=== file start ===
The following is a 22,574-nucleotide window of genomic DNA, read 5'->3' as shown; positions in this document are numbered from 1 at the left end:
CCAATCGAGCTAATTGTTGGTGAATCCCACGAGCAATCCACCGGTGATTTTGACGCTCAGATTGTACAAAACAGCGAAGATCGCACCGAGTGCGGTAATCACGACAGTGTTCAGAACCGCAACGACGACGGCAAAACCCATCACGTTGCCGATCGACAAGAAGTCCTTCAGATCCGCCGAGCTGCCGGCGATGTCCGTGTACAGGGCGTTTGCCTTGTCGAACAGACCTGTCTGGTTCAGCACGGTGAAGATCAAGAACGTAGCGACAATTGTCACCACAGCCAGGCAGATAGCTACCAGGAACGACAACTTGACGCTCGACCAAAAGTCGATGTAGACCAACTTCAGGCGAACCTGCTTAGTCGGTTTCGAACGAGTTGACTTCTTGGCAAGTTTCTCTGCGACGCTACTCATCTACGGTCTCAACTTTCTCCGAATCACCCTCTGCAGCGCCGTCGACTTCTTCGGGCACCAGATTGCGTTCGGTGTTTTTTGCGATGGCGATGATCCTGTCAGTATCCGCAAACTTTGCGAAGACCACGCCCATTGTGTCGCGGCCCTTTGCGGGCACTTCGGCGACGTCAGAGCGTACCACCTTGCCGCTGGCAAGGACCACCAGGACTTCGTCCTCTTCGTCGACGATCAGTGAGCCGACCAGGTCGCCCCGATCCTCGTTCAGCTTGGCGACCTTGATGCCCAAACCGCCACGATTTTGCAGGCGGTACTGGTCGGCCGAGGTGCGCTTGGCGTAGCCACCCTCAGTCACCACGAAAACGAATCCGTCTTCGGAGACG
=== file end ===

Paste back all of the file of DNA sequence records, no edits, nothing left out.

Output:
The following is a 22,574-nucleotide window of genomic DNA, read 5'->3' as shown; positions in this document are numbered from 1 at the left end:
CCAATCGAGCTAATTGTTGGTGAATCCCACGAGCAATCCACCGGTGATTTTGACGCTCAGATTGTACAAAACAGCGAAGATCGCACCGAGTGCGGTAATCACGACAGTGTTCAGAACCGCAACGACGACGGCAAAACCCATCACGTTGCCGATCGACAAGAAGTCCTTCAGATCCGCCGAGCTGCCGGCGATGTCCGTGTACAGGGCGTTTGCCTTGTCGAACAGACCTGTCTGGTTCAGCACGGTGAAGATCAAGAACGTAGCGACAATTGTCACCACAGCCAGGCAGATAGCTACCAGGAACGACAACTTGACGCTCGACCAAAAGTCGATGTAGACCAACTTCAGGCGAACCTGCTTAGTCGGTTTCGAACGAGTTGACTTCTTGGCAAGTTTCTCTGCGACGCTACTCATCTACGGTCTCAACTTTCTCCGAATCACCCTCTGCAGCGCCGTCGACTTCTTCGGGCACCAGATTGCGTTCGGTGTTTTTTGCGATGGCGATGATCCTGTCAGTATCCGCAAACTTTGCGAAGACCACGCCCATTGTGTCGCGGCCCTTTGCGGGCACTTCGGCGACGTCAGAGCGTACCACCTTGCCGCTGGCAAGGACCACCAGGACTTCGTCCTCTTCGTCGACGATCAGTGAGCCGACCAGGTCGCCCCGATCCTCGTTCAGCTTGGCGACCTTGATGCCCAAACCGCCACGATTTTGCAGGCGGTACTGGTCGGCCGAGGTGCGCTTGGCGTAGCCACCCTCAGTCACCACGAAAACGAATCCGTCTTCGGAGACG